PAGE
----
Sunday, December 10, 2023

Double Standards

New York Times opinion writer Bret Stephens has some good thoughts about the House testimony of the three Ivy college presidents on pro-Hamas demonstrations on their campuses. 

[T]he deep problem with their testimonies was not fundamentally about calls for genocide or free speech. It was about double standards — itself a form of antisemitism, but one that can be harder to detect.

The double standard is this: Colleges and universities that for years have been notably censorious when it comes to free speech seem to have suddenly discovered its virtues only now, when the speech in question tends to be especially hurtful to Jews.

The point came across at different moments in the hearing. Representative Tim Walberg, a Michigan Republican, observed that Carole Hooven, an evolutionary biologist, had been hounded out of Harvard (though not fired outright) for her views on sex categories. “In what world,” Walberg asked, “is a call for violence against Jews protected speech but a belief that sex is biological and binary isn’t?”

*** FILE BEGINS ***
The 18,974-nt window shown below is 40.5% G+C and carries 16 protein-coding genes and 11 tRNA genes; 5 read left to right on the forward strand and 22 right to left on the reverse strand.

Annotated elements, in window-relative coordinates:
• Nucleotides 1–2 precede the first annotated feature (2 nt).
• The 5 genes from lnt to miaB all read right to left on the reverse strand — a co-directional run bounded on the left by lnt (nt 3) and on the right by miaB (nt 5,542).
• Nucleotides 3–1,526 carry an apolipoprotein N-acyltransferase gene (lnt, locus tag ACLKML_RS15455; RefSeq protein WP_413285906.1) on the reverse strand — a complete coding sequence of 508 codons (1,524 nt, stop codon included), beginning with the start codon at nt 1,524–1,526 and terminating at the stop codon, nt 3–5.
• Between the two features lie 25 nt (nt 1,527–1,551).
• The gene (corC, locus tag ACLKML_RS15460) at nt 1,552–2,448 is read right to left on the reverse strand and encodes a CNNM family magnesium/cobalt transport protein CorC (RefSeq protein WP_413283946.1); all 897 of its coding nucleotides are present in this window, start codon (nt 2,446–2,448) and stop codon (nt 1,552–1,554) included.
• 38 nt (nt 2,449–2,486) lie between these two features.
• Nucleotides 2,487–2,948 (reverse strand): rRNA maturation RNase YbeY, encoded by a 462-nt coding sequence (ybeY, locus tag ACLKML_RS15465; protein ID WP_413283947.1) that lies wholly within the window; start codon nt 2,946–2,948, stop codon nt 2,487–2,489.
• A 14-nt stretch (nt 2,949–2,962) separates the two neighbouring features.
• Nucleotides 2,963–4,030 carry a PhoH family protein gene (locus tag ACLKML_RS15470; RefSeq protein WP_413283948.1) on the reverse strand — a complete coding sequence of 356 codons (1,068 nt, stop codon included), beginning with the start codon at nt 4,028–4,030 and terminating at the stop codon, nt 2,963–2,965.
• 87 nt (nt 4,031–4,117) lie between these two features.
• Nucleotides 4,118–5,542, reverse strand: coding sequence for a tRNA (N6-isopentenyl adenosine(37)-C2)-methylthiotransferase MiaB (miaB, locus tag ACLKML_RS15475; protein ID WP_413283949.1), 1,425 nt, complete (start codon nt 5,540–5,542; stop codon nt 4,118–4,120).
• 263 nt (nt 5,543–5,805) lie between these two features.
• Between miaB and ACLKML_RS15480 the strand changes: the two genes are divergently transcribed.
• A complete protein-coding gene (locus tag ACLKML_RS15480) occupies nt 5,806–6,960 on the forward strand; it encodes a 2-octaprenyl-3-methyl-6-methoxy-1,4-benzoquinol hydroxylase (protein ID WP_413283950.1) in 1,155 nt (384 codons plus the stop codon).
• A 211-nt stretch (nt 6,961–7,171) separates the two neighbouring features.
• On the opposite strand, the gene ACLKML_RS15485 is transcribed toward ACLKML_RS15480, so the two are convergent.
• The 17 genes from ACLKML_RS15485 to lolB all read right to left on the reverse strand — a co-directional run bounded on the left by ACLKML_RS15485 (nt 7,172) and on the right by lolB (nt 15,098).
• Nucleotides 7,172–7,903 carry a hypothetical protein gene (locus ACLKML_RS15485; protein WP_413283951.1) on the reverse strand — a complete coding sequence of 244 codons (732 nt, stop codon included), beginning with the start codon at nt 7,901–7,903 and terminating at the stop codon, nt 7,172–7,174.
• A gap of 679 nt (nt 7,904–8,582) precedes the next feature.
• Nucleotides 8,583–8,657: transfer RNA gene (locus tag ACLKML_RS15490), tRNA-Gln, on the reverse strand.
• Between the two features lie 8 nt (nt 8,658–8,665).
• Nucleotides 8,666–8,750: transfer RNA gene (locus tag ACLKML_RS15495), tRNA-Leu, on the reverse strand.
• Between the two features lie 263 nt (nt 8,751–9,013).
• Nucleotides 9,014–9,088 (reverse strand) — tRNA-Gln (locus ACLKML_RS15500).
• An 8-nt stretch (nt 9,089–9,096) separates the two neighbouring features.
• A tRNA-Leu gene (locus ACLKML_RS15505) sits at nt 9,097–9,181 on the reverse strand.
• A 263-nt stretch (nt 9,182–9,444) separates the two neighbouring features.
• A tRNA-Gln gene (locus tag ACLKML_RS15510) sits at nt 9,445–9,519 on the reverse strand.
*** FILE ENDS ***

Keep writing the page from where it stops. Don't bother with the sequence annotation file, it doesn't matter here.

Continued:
[Gay, Kornbluth and Magill] must decide: If they are seriously committed to free speech — as I believe they should be — then that has to go for all controversial views, including when it comes to incendiary issues about race and gender, as well as when it comes to hiring or recruiting an ideologically diverse faculty and student body. If, on the other hand, they want to continue to forbid and punish speech they find offensive, then the rule must apply for all offensive speech, including calls to wipe out Israel or support homicidal resistance.

I’ve cited just the nugget of the argument. Stephens has further examples of double standards and a clear statement of how they’ve been doing it wrong for decades and need to change.  

This is no new complaint. A standing joke among conservatives is that if progressives didn’t have double standards, they’d have no standards at all.